Hezbollah snipers killed two Israeli soldiers at a remote outpost along the Lebanese border Tuesday, setting off a brief but intense artillery duel that reportedly killed a Hezbollah fighter, the Israeli military said.
Hours later, Israeli warplanes overflew the Lebanese capital, Beirut, setting off a series of deafening sonic booms in the city center and drawing volleys of antiaircraft fire.
The confrontations came a day after Hezbollah, the Lebanese-based Shiite Muslim militant group, accused Israel of assassinating one of its senior leaders in a car bombing. The Israeli military denied any involvement, but Israel in recent months has accused Hezbollah of providing logistical assistance to Palestinian militants and has explicitly threatened to move against the group's leaders.
While the Israeli army remained on high alert along the Lebanese border, a political deadlock in the Palestinian leadership dragged into a fourth day.
Palestinian Authority Prime Minister Ahmed Korei, who submitted his resignation to Yasser Arafat on Saturday, informed Arafat at a stormy Cabinet session Tuesday that he still wanted to quit.
However, ministers present said that Arafat once again refused to accept the resignation and that Korei agreed to stay on for the time being, though only in a caretaker capacity.
"President Arafat insisted on rejecting the resignation, and Abu Ala insisted on resigning," said Cabinet minister Saeb Erekat, referring to the prime minister by the name he is popularly given. "So the crisis goes on."
Korei's move to step aside was precipitated by an outbreak of unrest last week in the Gaza Strip, where Arafat loyalists are engaged in a power struggle with other Palestinian factions.
The Palestinian Authority prime minister has been trying, without success, to get the veteran leader to agree to sweeping reform of security forces, most of which Arafat controls.
Arafat has shuffled some security posts in the last two days, but political opponents denounced the changes as mere sleight of hand.
After two days of street violence, Gaza was relatively calm Tuesday. However, the U.N. said it was withdrawing 20 foreign staffers from the territory out of concern for their safety.
In announcing the pullout, the U.N. Relief and Works Agency took note of the recent Palestinian infighting but also complained that the Israeli military presence in the northern Gaza Strip had created a focal point for confrontation.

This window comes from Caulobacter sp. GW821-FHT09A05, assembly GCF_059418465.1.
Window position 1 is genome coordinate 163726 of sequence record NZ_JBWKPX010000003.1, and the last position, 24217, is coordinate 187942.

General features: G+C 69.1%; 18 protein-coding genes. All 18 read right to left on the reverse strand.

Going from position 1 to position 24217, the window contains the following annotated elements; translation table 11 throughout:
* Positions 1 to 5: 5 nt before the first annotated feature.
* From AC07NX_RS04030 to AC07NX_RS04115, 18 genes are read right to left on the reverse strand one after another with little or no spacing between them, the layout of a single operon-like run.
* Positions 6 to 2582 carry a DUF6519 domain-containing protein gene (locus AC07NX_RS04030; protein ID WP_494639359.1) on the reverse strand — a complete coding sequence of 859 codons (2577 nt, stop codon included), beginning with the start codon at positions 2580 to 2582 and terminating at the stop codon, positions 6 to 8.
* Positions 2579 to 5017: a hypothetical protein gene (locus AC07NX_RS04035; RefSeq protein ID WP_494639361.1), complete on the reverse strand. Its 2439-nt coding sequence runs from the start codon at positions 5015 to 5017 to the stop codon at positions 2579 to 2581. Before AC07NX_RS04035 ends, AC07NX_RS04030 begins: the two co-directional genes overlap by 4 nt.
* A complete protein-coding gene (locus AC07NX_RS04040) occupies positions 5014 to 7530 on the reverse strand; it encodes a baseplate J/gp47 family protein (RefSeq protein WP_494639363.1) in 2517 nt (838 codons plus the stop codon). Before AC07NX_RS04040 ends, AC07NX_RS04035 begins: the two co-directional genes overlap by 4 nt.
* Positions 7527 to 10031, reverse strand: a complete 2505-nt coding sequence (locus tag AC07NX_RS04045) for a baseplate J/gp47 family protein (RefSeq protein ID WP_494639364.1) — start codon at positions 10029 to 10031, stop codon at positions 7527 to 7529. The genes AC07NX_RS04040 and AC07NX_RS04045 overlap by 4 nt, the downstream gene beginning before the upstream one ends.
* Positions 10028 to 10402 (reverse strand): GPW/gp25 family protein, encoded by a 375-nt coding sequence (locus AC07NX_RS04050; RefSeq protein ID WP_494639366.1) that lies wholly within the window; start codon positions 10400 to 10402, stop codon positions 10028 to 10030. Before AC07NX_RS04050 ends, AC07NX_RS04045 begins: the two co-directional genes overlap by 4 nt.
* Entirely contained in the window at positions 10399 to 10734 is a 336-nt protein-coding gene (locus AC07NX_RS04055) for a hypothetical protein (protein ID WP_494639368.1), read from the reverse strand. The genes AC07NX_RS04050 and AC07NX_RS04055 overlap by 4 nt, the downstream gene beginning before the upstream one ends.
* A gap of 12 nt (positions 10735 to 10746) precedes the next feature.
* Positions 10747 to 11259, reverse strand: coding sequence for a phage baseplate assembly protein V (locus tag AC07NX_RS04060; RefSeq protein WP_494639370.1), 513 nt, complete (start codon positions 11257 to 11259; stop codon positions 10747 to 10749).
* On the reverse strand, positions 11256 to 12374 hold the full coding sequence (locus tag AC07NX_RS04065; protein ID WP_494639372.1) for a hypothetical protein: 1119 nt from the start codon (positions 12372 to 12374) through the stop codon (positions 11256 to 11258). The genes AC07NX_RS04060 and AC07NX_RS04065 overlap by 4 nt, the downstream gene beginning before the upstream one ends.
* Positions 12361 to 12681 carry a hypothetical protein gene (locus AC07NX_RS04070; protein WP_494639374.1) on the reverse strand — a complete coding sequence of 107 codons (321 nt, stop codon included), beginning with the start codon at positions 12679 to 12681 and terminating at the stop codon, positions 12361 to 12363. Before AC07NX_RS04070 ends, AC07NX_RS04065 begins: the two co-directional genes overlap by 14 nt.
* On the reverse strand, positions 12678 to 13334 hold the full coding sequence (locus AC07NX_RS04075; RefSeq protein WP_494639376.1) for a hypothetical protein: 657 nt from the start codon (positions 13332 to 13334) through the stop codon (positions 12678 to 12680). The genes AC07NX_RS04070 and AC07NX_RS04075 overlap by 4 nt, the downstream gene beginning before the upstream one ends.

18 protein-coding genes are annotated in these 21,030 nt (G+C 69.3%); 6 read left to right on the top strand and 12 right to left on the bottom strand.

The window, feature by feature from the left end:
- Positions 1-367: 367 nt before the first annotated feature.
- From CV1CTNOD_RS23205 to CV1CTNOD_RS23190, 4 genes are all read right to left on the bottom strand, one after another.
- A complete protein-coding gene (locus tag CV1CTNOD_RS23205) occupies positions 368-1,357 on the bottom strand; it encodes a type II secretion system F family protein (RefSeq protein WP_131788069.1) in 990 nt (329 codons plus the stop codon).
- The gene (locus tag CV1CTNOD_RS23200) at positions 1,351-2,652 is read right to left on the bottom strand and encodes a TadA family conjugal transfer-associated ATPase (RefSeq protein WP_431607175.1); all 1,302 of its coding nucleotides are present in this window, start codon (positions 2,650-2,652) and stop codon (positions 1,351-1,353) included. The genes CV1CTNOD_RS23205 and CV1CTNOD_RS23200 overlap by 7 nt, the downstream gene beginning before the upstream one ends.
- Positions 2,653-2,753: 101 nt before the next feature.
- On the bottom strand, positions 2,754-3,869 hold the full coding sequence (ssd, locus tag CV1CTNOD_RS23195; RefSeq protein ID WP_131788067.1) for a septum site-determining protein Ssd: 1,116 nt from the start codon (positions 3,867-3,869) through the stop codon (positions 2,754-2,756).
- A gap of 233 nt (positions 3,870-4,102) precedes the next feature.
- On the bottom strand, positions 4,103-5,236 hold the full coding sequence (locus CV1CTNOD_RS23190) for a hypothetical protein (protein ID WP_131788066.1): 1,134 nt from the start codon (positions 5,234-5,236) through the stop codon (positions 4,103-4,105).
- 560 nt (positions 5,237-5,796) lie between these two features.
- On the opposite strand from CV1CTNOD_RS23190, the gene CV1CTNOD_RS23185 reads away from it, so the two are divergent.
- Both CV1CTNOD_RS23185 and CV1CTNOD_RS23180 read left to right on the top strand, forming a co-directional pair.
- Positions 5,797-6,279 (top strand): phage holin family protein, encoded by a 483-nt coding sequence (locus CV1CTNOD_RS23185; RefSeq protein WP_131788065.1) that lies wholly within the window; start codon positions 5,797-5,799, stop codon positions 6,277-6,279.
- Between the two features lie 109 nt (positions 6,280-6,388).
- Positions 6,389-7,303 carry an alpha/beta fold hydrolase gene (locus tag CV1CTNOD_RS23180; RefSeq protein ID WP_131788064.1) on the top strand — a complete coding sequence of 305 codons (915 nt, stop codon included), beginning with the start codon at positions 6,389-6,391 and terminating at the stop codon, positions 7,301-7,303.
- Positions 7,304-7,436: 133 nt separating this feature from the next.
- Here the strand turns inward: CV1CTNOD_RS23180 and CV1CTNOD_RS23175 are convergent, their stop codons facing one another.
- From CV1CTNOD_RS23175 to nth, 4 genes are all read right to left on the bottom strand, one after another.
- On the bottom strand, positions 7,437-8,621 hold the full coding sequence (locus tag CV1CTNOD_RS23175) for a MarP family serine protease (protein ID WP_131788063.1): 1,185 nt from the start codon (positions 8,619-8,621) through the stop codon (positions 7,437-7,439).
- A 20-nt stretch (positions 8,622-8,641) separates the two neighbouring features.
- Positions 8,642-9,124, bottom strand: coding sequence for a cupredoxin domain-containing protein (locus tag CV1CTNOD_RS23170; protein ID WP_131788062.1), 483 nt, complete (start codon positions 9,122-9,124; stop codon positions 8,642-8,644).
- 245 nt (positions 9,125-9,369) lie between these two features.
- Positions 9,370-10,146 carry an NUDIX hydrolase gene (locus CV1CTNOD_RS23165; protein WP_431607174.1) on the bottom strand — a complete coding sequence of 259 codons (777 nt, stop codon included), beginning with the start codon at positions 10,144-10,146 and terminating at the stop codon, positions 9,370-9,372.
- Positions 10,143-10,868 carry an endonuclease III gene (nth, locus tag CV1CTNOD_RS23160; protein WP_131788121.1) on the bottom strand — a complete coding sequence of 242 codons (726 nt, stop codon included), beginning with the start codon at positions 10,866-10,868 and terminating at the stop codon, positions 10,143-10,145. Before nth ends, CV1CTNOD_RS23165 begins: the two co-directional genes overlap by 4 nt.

As for the conflict on the Jewish state's northern border, Israel said the flare-up there began midmorning, when two Israeli soldiers who had climbed to the roof of their outpost to repair an antenna were fired on from the Lebanese side.
"We are talking about a sniper attack -- very accurate shots to the head and chest," said Israeli army spokesman Capt. Jacob Dallal.
Israel fired tank shells toward the source of the sniper fire and called in helicopter gunships, and the guerrillas responded with rounds of antiaircraft fire, he said.
It was the sharpest exchange on the border in months, and the first this year involving the death of more than one Israeli soldier. Tuesday's deaths brought to 13 the number of Israeli troops killed along the frontier since Israel withdrew from southern Lebanon in May 2000.
Israeli officials had already expressed concern before Tuesday's fighting that Hezbollah would use Monday's death of Hezbollah chieftain Ghaleb Awali as a pretext to attack.
Awali was killed in a fiery car-bomb blast in southern Beirut, a Hezbollah stronghold.
At Awali's funeral the same day, Hezbollah leader Sheik Hassan Nasrallah threatened to cut off the hands of those responsible.
Even while denying participation in Awali's killing, Israeli military officials accused him of having been involved in attacks by Palestinian militants inside Israel, including bankrolling a double suicide bombing in March at the Israeli harbor of Ashdod that killed 10 port workers.
"Hezbollah believes Israel assassinated its chief of operations," reserve Col. Rafi Harnoi told Israel Radio. "It was easy to see in Nasrallah's appearance yesterday that he is truly concerned about this, because it is getting very close to his own person -- he can already see the missile that could hit his car."
A Sunni Muslim extremist group claimed responsibility for Awali's killing, but Hezbollah appeared to give that assertion little credence.
Special correspondent Azadeh Moaveni in Beirut contributed to this report.